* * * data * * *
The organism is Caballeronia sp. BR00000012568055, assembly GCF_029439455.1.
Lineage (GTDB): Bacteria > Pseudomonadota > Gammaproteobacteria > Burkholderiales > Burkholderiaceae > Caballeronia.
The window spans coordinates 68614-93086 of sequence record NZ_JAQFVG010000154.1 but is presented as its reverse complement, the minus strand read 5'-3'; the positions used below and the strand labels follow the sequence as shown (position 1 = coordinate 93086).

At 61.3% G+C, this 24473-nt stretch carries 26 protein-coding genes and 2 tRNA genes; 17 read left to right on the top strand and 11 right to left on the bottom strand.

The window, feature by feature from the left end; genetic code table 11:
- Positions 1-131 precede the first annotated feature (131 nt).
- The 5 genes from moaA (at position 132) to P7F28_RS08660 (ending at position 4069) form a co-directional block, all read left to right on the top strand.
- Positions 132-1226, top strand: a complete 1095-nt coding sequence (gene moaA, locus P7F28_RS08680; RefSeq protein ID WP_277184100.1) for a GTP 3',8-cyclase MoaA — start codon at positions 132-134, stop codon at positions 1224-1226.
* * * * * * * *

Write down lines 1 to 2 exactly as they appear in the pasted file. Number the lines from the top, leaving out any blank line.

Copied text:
The organism is Caballeronia sp. BR00000012568055, assembly GCF_029439455.1.
Lineage (GTDB): Bacteria > Pseudomonadota > Gammaproteobacteria > Burkholderiales > Burkholderiaceae > Caballeronia.